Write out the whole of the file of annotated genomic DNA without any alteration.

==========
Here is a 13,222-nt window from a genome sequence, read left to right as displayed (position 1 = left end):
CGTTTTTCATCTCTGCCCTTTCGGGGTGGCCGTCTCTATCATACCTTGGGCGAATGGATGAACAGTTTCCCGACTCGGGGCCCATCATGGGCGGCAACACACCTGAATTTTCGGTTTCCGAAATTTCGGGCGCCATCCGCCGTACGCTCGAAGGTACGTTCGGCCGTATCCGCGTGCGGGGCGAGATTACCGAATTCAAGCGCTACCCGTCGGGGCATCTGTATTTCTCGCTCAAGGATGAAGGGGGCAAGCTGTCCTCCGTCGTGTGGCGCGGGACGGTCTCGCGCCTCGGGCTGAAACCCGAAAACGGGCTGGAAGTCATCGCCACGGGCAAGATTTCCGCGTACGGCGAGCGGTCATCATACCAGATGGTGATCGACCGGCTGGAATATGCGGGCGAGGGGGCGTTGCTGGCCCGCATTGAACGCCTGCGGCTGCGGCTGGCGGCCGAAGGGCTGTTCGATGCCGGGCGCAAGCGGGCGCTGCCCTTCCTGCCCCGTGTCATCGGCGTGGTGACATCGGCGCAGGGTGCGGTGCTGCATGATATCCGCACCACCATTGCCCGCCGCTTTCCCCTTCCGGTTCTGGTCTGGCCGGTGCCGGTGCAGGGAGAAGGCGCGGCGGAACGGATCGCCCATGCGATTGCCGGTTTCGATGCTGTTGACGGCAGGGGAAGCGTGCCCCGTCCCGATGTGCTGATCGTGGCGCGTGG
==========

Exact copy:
Here is a 13,222-nt window from a genome sequence, read left to right as displayed (position 1 = left end):
CGTTTTTCATCTCTGCCCTTTCGGGGTGGCCGTCTCTATCATACCTTGGGCGAATGGATGAACAGTTTCCCGACTCGGGGCCCATCATGGGCGGCAACACACCTGAATTTTCGGTTTCCGAAATTTCGGGCGCCATCCGCCGTACGCTCGAAGGTACGTTCGGCCGTATCCGCGTGCGGGGCGAGATTACCGAATTCAAGCGCTACCCGTCGGGGCATCTGTATTTCTCGCTCAAGGATGAAGGGGGCAAGCTGTCCTCCGTCGTGTGGCGCGGGACGGTCTCGCGCCTCGGGCTGAAACCCGAAAACGGGCTGGAAGTCATCGCCACGGGCAAGATTTCCGCGTACGGCGAGCGGTCATCATACCAGATGGTGATCGACCGGCTGGAATATGCGGGCGAGGGGGCGTTGCTGGCCCGCATTGAACGCCTGCGGCTGCGGCTGGCGGCCGAAGGGCTGTTCGATGCCGGGCGCAAGCGGGCGCTGCCCTTCCTGCCCCGTGTCATCGGCGTGGTGACATCGGCGCAGGGTGCGGTGCTGCATGATATCCGCACCACCATTGCCCGCCGCTTTCCCCTTCCGGTTCTGGTCTGGCCGGTGCCGGTGCAGGGAGAAGGCGCGGCGGAACGGATCGCCCATGCGATTGCCGGTTTCGATGCTGTTGACGGCAGGGGAAGCGTGCCCCGTCCCGATGTGCTGATCGTGGCGCGTGG